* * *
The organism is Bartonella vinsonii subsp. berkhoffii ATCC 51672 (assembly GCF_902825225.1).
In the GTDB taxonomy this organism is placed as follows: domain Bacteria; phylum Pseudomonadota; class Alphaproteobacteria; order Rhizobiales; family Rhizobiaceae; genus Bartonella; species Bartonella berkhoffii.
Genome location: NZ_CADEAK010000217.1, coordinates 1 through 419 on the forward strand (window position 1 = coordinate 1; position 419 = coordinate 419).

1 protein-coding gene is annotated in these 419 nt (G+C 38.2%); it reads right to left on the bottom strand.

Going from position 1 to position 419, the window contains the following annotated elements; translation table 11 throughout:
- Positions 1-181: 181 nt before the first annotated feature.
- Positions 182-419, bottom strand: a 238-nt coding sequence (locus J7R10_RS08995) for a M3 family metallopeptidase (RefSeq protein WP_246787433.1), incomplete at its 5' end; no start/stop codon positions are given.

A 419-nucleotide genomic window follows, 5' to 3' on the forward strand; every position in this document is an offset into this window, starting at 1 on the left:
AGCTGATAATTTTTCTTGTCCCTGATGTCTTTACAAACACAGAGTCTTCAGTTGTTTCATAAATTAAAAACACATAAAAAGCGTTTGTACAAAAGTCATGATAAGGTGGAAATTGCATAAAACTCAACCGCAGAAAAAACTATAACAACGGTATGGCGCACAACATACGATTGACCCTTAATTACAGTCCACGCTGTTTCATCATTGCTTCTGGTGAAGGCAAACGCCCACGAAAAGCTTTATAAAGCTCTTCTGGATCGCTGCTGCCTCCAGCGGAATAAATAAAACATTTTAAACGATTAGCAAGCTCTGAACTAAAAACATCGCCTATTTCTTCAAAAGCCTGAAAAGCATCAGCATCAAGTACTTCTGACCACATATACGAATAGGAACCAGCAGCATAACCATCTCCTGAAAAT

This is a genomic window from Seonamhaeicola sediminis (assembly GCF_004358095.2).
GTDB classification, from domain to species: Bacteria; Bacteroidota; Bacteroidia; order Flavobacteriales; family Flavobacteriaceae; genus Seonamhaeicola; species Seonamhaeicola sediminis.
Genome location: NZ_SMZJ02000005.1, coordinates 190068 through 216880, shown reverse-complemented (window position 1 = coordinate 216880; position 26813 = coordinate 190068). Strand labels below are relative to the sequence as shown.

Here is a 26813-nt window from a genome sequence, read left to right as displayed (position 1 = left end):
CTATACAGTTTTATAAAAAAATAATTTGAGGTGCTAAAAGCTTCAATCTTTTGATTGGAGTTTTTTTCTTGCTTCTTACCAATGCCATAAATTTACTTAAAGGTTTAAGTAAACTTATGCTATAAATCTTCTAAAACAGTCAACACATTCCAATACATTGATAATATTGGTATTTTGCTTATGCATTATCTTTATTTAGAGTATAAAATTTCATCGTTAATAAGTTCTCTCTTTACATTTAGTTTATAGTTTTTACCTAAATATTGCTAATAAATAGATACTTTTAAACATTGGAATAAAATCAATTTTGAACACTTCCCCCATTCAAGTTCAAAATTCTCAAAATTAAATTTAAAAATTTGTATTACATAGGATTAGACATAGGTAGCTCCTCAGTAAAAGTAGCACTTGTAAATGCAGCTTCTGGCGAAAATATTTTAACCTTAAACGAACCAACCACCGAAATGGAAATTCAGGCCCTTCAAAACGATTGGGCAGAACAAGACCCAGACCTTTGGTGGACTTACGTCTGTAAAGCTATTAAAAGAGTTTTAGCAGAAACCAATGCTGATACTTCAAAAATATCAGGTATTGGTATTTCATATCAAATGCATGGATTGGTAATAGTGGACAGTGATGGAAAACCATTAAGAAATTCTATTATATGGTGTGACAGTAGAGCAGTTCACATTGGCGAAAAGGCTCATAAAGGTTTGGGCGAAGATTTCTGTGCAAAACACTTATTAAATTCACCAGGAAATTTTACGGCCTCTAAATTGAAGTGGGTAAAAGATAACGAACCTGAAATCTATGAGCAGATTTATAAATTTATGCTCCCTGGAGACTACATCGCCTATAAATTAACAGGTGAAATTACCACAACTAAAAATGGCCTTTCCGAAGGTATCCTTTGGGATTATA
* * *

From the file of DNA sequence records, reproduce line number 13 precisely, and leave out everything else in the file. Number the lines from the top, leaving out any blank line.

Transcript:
Here is a 26813-nt window from a genome sequence, read left to right as displayed (position 1 = left end):